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Antisocial behavior prompts introduction of body-worn camera for staff at Lymington Harbor

A WAVE of anti-social behavior has prompted Lymington Harbor Commissioners to equip patrol personnel with body-worn camera systems.

Describing a number of incidents over the past year as “very, very difficult,” Lymington Harbor Master Ryan Willegers said port staff were dealing with intoxicated people entering the pontoons , causing property damage, jumping into the river and mistreating staff.

He said: “Last year was really bad. It was a challenge for our staff because no one wants to be in these situations, even if they are fully trained to deal with them. “

Port staff treated intoxicated people entering the pontoons

Following meetings with other Solent port authorities and the Hampshire Police Maritime Support Unit, the LHC has made the decision to invest around £ 3,100 in a body camera system. It includes five cameras that are shared between the staff and the system needed to download and store all necessary footage.

Mr Willegers said: “We have received feedback from a number of other port authorities who are already using this technology that it can be a very effective tool in mitigating bad behavior.

“The consensus was that when people heard that the staff had a body-worn camera that would start recording, they changed their behavior accordingly. “

Noting that the cameras were purchased primarily for deterrence purposes, Mr Willegers said that while they are now worn by patrol personnel at all times, they are only turned on under a very limited set of circumstances.

“The fault is disabled and they would only be used in the event of a serious breach of general instructions, such as a serious speeding violation in the river or if a staff member was called in to deal with a difficult situation.”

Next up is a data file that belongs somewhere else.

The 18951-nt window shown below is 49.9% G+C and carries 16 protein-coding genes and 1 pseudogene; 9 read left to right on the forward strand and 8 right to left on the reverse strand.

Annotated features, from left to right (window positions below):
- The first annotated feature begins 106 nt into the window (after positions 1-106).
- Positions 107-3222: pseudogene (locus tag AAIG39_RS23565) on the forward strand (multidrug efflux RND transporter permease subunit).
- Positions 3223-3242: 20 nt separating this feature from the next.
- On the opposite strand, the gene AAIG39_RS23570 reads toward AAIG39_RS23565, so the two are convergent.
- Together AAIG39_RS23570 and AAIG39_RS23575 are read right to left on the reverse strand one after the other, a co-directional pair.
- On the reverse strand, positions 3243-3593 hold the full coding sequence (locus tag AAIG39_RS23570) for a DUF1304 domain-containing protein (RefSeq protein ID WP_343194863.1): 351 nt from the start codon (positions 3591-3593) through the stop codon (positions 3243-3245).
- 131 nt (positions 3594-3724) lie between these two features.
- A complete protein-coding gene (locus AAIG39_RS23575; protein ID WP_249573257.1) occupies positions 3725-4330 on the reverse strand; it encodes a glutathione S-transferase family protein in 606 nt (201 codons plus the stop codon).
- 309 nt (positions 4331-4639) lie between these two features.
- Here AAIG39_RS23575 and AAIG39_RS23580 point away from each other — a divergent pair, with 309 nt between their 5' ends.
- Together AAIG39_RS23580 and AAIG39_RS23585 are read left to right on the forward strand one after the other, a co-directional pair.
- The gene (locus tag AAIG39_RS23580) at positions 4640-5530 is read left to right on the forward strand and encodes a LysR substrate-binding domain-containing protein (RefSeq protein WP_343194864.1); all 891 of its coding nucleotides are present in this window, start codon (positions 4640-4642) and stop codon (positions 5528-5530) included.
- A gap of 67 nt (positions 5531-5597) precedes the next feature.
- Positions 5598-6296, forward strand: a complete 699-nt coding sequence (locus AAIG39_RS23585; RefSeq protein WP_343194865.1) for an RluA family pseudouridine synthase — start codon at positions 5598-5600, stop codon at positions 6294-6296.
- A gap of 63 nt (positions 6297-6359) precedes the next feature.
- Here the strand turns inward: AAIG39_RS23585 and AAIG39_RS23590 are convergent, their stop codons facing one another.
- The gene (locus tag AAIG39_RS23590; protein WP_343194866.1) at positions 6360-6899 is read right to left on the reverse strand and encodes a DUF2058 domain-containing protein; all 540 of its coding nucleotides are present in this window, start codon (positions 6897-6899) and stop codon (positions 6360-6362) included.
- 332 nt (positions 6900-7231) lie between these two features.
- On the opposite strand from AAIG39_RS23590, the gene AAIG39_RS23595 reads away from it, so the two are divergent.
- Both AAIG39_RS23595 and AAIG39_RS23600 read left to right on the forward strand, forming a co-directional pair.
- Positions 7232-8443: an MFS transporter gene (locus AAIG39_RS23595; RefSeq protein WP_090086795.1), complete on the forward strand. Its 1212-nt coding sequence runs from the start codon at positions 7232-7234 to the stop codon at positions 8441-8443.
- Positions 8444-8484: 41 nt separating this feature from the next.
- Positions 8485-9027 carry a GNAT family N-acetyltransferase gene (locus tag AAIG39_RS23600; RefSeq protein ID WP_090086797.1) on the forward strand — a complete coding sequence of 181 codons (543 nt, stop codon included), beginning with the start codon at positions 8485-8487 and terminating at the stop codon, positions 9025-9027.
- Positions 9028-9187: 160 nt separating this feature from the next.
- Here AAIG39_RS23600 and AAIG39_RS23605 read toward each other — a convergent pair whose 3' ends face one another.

Body-worn cameras are common among police officers
Body-worn cameras are common among police officers

All footage is recorded in accordance with data protection rules so that it can be used as evidence in subsequent criminal proceedings.

Mr Willegers added: “To the best of my knowledge, we have not yet had any circumstances in which we need to use the technology this year.”

“Last summer was very difficult for several ports and not just for Lymington. I haven’t spoken to them all yet, but from our perspective this year has definitely been better in terms of antisocial behavior.

The body-worn camera system complements an existing video surveillance network that covers several areas of the port. A Notice to Mariners was updated in July to include the use of body-worn cameras.

He specifies: “Video surveillance and video images are recorded in order to enable the port captain to exercise his statutory functions and in order to promote maritime safety, crime prevention and public safety. They can also be used in the prosecution of offenders.

Mr Willegers added: “The technology is here now if we need it, but our mindset is that we wish we never had to turn on the cameras.”

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